Higher education in Chile

Universities and colleges

Higher education in Chile

Higher education in Chile includes professional institutes (IP), technical schooling centers (CFT) and universities. There are around 25 traditional universities (16 of them are public) and over 30 private ones.

The traditional universities are part of the Council of Rectors, they were all created before 1981 or derive from one of the original ones. An exam called PSU (Prueba de Selección Universitaria) is required to enter a traditional university. Both traditional and private universities have approximately the same amount of students, 31% attend private universities and 35% attend traditional while the rest choose to continue their studies in a professional (27%) or technical (12%) institution. 

Degree levels at university

The different degrees in higher education can be, 

  • Professional institutes, giving the degree of Profesional
  • Technical Schooling Centers, giving the degree of Técnico de nivel superior (Technician)

Within university, there is a two year foundation programme of general education in a certain area named bachillerato; with it, students can continue their studies in university. 

Licenciatura is a longer program, usually four years, in a more specific area and grants the title of Licenciado, it is similar to a Bachelor’s degree. Only after obtaining this degree level, can you continue your studies with a Magister, similar to a Master’s degree. The highest degree a university can give is a Doctorado, and the person becomes a Doctor, equivalent to a PhD during which a thesis must be written. 

The school year is divided into semesters, from February or March to July and from August to December. There’s a two-week winter break and summer holidays in addition to the national holidays. 

Recognising foreign degrees

The University of Chile is the one in charge of the PSU, the University Entry Test, and also the one in charge of certifying and validating all the foreign certificates and diplomas. If you want to have your diploma recognised in Chile, you will need:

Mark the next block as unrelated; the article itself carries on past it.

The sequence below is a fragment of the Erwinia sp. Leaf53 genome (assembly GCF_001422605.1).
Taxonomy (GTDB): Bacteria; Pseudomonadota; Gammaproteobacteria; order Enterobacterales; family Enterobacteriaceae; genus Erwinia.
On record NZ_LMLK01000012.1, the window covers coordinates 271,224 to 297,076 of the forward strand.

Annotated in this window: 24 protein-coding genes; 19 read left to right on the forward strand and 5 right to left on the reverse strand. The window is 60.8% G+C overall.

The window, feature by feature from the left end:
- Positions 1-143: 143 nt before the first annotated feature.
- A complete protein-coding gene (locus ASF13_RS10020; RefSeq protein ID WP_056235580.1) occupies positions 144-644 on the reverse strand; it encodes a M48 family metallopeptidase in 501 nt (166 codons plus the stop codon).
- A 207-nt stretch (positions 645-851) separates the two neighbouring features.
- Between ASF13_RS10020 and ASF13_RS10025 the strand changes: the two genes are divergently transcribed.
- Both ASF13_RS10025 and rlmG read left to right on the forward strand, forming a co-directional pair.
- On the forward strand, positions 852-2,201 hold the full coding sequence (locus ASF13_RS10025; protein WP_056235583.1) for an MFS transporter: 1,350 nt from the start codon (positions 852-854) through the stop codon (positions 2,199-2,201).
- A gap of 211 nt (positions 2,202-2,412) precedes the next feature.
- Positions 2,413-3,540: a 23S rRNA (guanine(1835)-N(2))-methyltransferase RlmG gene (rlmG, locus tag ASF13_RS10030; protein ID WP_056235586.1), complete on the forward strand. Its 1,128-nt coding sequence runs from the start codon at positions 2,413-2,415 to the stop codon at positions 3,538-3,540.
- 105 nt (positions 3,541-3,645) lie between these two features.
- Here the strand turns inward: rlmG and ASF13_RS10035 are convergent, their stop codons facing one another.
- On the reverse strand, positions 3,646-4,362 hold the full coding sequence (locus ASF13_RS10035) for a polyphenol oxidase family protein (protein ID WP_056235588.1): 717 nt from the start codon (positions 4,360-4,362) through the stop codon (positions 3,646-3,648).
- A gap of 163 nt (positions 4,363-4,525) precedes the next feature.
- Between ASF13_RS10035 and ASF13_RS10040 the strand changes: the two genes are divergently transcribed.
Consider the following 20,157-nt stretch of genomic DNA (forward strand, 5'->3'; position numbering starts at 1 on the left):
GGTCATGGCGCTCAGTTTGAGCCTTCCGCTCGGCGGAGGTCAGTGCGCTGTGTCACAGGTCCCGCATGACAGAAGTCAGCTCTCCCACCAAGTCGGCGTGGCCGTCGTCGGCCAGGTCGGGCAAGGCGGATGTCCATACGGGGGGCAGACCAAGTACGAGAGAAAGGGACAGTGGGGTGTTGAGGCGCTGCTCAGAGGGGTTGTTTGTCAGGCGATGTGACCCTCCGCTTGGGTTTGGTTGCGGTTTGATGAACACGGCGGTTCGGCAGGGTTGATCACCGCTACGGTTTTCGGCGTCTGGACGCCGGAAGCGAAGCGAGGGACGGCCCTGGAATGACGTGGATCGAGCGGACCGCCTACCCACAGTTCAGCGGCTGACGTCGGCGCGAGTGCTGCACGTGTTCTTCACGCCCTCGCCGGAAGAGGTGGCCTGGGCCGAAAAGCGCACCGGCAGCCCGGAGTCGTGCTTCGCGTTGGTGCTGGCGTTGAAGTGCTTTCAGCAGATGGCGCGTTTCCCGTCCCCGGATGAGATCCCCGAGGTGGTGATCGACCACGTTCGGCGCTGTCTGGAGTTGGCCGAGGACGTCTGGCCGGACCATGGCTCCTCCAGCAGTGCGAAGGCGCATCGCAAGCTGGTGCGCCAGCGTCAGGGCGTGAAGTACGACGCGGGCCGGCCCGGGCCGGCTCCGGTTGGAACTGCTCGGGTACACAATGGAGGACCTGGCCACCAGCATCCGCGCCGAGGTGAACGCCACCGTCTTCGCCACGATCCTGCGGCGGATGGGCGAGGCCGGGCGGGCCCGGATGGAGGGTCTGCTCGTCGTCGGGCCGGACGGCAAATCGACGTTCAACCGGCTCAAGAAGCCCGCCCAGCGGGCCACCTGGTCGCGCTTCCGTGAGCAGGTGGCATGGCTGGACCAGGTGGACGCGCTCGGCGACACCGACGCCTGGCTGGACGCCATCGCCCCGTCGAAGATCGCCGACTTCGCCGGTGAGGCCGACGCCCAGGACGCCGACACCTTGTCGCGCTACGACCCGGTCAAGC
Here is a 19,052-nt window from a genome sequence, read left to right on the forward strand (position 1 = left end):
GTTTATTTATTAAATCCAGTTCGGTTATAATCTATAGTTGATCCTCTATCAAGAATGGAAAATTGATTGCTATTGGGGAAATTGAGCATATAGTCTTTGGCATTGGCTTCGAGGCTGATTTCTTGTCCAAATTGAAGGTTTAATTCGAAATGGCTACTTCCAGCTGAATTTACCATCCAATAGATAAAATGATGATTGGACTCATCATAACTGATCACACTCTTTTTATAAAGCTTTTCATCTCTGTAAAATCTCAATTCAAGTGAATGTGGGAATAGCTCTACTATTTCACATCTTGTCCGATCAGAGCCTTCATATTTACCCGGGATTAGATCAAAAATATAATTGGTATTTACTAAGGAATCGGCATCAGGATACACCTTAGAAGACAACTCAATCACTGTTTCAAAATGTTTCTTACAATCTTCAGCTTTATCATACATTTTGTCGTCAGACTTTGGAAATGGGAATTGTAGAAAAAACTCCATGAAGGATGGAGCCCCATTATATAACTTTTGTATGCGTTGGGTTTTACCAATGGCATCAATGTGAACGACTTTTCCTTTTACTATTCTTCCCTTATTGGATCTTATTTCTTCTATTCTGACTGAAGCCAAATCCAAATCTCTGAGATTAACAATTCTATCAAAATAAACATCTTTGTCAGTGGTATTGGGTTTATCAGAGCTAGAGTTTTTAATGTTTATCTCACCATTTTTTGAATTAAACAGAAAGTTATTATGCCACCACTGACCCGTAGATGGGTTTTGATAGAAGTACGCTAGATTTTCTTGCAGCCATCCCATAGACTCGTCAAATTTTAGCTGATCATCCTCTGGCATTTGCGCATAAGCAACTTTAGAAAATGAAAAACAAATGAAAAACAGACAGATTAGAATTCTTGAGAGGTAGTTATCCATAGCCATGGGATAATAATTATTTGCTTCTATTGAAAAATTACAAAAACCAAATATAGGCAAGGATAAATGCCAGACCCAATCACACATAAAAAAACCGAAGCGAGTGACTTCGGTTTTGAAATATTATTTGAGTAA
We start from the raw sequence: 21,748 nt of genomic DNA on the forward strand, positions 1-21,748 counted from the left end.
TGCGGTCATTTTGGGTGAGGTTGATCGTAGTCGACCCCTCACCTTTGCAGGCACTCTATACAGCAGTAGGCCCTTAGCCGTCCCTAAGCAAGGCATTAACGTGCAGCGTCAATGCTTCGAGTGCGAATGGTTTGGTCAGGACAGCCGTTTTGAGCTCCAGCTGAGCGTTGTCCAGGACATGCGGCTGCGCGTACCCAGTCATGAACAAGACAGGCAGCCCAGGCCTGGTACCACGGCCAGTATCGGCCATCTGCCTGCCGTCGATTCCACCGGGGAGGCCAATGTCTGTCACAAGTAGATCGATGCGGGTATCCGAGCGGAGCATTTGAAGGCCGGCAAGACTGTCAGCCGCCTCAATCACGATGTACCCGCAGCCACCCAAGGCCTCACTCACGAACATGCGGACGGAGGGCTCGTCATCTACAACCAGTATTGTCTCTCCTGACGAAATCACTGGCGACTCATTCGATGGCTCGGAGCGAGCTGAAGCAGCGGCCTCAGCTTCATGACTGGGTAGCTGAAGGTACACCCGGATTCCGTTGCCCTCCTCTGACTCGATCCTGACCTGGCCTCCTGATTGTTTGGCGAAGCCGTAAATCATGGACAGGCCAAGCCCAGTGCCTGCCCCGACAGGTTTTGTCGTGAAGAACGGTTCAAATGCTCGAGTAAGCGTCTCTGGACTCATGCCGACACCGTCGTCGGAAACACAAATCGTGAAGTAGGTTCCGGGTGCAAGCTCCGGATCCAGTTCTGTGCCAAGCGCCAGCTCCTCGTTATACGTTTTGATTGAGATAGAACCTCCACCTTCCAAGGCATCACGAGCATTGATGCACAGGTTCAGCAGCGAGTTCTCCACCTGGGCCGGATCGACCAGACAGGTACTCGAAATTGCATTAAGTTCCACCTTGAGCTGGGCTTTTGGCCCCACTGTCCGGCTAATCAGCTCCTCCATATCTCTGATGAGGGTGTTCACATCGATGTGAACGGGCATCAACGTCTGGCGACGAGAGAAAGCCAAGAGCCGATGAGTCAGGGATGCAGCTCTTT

• the original diploma
  • the original grades certificate (transcript)
  • the original curriculum
  • a legalized copy of the three of them
  • the specific curriculum of your studies (original or copy)
  • your resumé
  • a certificate proving your profession stamped by your consulate

The Ministry of Foreign Affairs also requires:

  • a professional diploma or degree
  • a written record of graduation
  • an academic transcript by subjects (original) for the whole academic period
  • authenticity record accrediting that the issuing institution is officially recognised by the state
  • your passport or Chilean ID card

Chile has an agreement (Convenio cultural) with Brazil, Colombia, Ecuador, Uruguay, Bolivia, Costa Rica, El Salvador, Guatemala, Honduras, Nicaragua and Peru. Expats from these countries have to address their request straight to the Ministry of Foreign Affairs of Chile in Agustinas Street Nº 1320, first floor; from Monday to Friday, 09:30-12:30 a.m. You should bring the following documents:

  • the original signed diploma,
  • the original signed degree certificate issued by the center where they studied,
  • the original signed certificate of authority proving the legal existence of the center where they studied.

These three documents must be legalized by the government of the country of origin, the Chilean consul and the Ministry of Foreign Affairs of Chile. As well, you should bring your passport proving that your are from the country where you studied. Documents from Brazil must be translated officially and this translation is given by the Translation Department of the Chilean Ministry of Foreign Affairs.

Tuition fees and scholarships

All universities and technical schools in Chile charge enrollment and tuition fees. The state acts as a guarantor for students attending private universities and technical schools if you apply for a loan through a private bank.

In this case, interest rates are higher than when receiving a loan granted by the government. The government loan is based on a “solidarity fund” and other scholarship programs for excellent students or students in need, but it is only for students attending traditional universities. 

Many of these scholarships and loan programs offered by the government cover just a "reference" annual tuition cost calculated for every study course. Often there is a substantial difference between the reference and the real tuition cost in some institutions. 

In the past few years, there have been lots of student demonstrations and protests because of the government plans to privatise universities.

Further reading

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